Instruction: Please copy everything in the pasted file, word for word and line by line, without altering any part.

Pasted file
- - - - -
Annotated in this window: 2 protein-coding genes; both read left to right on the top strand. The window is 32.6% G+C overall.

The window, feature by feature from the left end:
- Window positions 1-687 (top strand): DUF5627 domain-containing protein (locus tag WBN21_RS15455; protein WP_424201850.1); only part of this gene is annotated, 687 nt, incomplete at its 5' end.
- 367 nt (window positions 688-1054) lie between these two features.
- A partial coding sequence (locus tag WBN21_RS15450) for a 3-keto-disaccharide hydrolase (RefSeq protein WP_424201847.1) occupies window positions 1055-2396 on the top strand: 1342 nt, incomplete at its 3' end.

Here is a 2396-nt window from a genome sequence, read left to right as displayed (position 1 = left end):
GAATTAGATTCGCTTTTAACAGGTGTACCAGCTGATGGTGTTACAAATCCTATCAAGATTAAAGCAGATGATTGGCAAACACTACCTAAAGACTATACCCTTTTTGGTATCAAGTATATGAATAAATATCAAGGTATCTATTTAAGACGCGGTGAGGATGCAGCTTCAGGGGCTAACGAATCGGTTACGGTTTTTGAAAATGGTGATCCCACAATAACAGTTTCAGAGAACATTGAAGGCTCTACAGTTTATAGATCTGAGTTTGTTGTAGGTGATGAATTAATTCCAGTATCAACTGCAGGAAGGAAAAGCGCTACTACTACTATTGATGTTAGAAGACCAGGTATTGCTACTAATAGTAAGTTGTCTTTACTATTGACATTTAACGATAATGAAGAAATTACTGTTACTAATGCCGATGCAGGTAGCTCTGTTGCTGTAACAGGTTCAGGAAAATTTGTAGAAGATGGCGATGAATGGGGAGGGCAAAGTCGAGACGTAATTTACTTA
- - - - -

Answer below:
Annotated in this window: 2 protein-coding genes; both read left to right on the top strand. The window is 32.6% G+C overall.

The window, feature by feature from the left end:
- Window positions 1-687 (top strand): DUF5627 domain-containing protein (locus tag WBN21_RS15455; protein WP_424201850.1); only part of this gene is annotated, 687 nt, incomplete at its 5' end.
- 367 nt (window positions 688-1054) lie between these two features.
- A partial coding sequence (locus tag WBN21_RS15450) for a 3-keto-disaccharide hydrolase (RefSeq protein WP_424201847.1) occupies window positions 1055-2396 on the top strand: 1342 nt, incomplete at its 3' end.

Here is a 2396-nt window from a genome sequence, read left to right as displayed (position 1 = left end):
GAATTAGATTCGCTTTTAACAGGTGTACCAGCTGATGGTGTTACAAATCCTATCAAGATTAAAGCAGATGATTGGCAAACACTACCTAAAGACTATACCCTTTTTGGTATCAAGTATATGAATAAATATCAAGGTATCTATTTAAGACGCGGTGAGGATGCAGCTTCAGGGGCTAACGAATCGGTTACGGTTTTTGAAAATGGTGATCCCACAATAACAGTTTCAGAGAACATTGAAGGCTCTACAGTTTATAGATCTGAGTTTGTTGTAGGTGATGAATTAATTCCAGTATCAACTGCAGGAAGGAAAAGCGCTACTACTACTATTGATGTTAGAAGACCAGGTATTGCTACTAATAGTAAGTTGTCTTTACTATTGACATTTAACGATAATGAAGAAATTACTGTTACTAATGCCGATGCAGGTAGCTCTGTTGCTGTAACAGGTTCAGGAAAATTTGTAGAAGATGGCGATGAATGGGGAGGGCAAAGTCGAGACGTAATTTACTTA